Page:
3. La Galerie – Almond Chu, Zhang Kechun, Wang Wusheng and Chou Ching-Hui | Booth R10

La Galerie Paris 1839 is a French-founded art space based in Hong Kong dedicated to showcasing and promoting established as well as emerging fine art and press photographers. At this year’s fair, La Galerie is bringing four Chinese and Hong Kong artists – Almond Chu, Zhang Kechun, Wang Wusheng and Chou Ching-Hui.

Wang Wusheng (b. 1945, Wuhu, Anhui Province, China) has worked as a journal photographer of the Anhui Newsphoto and Pictorial and began shooting Hunagshan in 1974. His Huangshan series captures the mystery and the sense of infinity of the famous Chinese mountain’s landscape. His images are “a symphony of dark and light, substance and emptiness”.

Chou Chinghui, 'Animal Farm No.6', 2014, Epson Ultra Chrome HDR Ink print on Canson Platen fibre rag paper, 110 x 144.37 cm, Edition 4/8 + 1 AP, 148 x 194.25 cm, Edition 5/6 + 2 AP. Image courtesy La Galerie.

Chou Chinghui, ‘Animal Farm No.6’, 2014, Epson Ultra Chrome HDR Ink print on Canson Platen fibre rag paper, 110 x 144.37 cm, Edition 4/8 + 1 AP, 148 x 194.25 cm, Edition 5/6 + 2 AP. Image courtesy La Galerie.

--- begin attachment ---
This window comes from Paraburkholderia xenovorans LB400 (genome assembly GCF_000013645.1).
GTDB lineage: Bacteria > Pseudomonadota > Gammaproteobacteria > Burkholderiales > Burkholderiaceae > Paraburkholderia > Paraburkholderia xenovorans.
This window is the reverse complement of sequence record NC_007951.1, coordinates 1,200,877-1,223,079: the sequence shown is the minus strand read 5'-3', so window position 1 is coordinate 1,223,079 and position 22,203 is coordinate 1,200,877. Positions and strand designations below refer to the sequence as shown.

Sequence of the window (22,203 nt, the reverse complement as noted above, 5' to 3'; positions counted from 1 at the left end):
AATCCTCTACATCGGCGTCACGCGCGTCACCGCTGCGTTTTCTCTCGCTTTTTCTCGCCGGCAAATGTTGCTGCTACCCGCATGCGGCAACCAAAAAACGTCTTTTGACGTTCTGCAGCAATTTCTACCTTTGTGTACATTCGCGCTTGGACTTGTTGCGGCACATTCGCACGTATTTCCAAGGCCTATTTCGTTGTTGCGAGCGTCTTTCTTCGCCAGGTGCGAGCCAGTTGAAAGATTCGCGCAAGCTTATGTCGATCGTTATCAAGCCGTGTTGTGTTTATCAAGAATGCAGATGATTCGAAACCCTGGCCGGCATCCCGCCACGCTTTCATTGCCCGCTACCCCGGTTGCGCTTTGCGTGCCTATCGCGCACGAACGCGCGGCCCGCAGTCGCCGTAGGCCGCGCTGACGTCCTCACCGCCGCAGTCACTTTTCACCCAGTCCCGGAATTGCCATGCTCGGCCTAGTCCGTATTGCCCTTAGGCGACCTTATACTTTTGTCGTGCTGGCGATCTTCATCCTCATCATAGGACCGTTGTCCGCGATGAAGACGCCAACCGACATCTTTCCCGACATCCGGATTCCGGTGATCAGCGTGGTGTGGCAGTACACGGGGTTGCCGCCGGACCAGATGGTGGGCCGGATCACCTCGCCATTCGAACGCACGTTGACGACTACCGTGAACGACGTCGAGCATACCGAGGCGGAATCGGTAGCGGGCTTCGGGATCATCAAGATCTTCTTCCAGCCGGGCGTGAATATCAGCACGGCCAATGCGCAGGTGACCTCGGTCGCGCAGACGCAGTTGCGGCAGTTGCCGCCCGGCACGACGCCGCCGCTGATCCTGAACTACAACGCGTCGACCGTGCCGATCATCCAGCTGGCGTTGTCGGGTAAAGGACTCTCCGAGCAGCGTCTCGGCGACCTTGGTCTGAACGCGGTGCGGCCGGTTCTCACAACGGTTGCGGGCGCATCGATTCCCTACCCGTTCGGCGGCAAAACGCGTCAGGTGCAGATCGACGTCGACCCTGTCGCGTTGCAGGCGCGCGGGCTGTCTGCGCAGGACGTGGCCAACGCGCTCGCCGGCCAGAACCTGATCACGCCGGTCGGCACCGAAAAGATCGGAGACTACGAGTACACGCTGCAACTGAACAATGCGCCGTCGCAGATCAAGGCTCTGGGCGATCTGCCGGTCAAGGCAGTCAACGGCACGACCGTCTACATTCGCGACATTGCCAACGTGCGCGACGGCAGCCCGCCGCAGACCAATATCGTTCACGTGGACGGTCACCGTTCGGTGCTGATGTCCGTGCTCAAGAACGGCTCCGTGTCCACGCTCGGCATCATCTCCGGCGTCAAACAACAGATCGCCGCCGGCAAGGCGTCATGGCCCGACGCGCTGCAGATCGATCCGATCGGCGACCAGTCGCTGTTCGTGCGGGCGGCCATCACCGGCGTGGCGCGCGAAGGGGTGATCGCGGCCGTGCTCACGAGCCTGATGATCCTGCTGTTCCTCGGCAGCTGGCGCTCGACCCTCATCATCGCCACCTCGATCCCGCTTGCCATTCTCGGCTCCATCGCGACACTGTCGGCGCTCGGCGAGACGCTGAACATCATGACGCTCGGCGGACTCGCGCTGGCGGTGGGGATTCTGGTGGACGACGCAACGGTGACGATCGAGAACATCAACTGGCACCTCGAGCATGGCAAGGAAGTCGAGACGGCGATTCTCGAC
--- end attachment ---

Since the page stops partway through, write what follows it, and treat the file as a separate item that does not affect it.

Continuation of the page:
Chou Ching-Hui (b. 1965, Taiwan) has been a photojournalist in Capital Morning News, China Times Weekly in Taiwan. His work engages with social issues at home and abroad. In his series “Animal Farm” Chou stages scenes taking place in zoo cages as an allusion to modern people’s lives. The artist says that “ society is as a cage, where we are jeering at the people living in there”. The arrangements and scenographies created in his photographs verge on the extremely absurd, with misplaced juxtapositions and dystopian environments. Chou’s images aim to stimulate the viewer to re-examine their situation, to become conscious of their constraints, and to ruminate on the possibilities of struggling free.

Almond Chu, 'Parade 15 (79), Hong Kong', 2015, archival Inkjet print on art paper, 80 x 134 cm Edition 1/7 + 2 AP, 120 x 200 cm, Edition 1/3 + 1 AP, 150 x 250 cm, Edition 1/3 + 1 AP. Image courtesy La Galerie.

Almond Chu, ‘Parade 15 (79), Hong Kong’, 2015, archival Inkjet print on art paper, 80 x 134 cm Edition 1/7 + 2 AP, 120 x 200 cm, Edition 1/3 + 1 AP, 150 x 250 cm, Edition 1/3 + 1 AP. Image courtesy La Galerie.